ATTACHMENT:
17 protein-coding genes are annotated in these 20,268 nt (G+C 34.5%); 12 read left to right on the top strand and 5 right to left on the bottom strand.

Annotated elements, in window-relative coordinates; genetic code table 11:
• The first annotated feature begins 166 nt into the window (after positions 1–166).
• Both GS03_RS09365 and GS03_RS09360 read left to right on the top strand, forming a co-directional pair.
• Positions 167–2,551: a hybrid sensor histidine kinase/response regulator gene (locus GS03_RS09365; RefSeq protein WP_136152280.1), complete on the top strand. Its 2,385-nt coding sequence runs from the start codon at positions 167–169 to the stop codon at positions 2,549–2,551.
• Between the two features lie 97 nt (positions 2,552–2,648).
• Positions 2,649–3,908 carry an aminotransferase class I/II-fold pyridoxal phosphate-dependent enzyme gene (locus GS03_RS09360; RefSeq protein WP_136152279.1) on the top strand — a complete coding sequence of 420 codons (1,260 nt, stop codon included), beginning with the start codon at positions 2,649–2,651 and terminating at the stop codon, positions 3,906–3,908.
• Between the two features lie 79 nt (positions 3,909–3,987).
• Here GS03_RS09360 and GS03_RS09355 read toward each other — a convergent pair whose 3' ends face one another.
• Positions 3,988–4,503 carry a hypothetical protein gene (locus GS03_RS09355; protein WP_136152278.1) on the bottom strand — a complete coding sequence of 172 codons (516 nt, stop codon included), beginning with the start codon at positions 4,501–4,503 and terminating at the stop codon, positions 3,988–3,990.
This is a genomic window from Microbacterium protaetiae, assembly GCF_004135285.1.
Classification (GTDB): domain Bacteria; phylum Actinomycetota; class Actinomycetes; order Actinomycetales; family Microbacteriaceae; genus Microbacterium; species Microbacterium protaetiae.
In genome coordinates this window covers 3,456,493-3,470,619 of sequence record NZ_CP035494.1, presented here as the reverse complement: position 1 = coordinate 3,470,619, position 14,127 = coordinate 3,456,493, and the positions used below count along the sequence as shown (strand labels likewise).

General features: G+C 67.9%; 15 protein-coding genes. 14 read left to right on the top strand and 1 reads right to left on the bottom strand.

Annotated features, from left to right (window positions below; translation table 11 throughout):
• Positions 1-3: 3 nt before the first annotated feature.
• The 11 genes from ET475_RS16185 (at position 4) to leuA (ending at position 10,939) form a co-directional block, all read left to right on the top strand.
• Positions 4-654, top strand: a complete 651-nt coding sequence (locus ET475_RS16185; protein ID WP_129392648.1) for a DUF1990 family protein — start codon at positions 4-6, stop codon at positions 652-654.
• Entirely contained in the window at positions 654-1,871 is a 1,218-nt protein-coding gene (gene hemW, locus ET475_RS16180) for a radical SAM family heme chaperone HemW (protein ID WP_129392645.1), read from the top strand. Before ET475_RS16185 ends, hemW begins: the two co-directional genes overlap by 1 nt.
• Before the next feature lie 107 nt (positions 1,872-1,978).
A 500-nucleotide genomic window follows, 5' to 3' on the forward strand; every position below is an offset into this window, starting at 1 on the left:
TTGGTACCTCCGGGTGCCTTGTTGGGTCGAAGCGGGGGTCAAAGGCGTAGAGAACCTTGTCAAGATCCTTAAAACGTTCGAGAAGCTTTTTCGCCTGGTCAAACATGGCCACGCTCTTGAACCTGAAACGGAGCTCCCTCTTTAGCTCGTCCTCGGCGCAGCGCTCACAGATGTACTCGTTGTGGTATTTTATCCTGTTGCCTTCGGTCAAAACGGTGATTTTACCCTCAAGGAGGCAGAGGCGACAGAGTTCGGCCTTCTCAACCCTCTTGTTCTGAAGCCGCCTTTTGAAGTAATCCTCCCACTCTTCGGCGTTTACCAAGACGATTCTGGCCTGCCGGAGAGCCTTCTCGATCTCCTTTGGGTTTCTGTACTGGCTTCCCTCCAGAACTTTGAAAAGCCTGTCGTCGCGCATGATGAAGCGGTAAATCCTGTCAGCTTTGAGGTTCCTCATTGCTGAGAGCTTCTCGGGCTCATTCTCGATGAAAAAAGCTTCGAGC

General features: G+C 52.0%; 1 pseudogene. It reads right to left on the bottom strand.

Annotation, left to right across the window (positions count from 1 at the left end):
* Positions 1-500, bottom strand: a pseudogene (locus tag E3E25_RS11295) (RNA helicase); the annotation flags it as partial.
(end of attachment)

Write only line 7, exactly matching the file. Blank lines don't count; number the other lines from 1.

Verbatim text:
• Positions 2,649–3,908 carry an aminotransferase class I/II-fold pyridoxal phosphate-dependent enzyme gene (locus GS03_RS09360; RefSeq protein WP_136152279.1) on the top strand — a complete coding sequence of 420 codons (1,260 nt, stop codon included), beginning with the start codon at positions 2,649–2,651 and terminating at the stop codon, positions 3,906–3,908.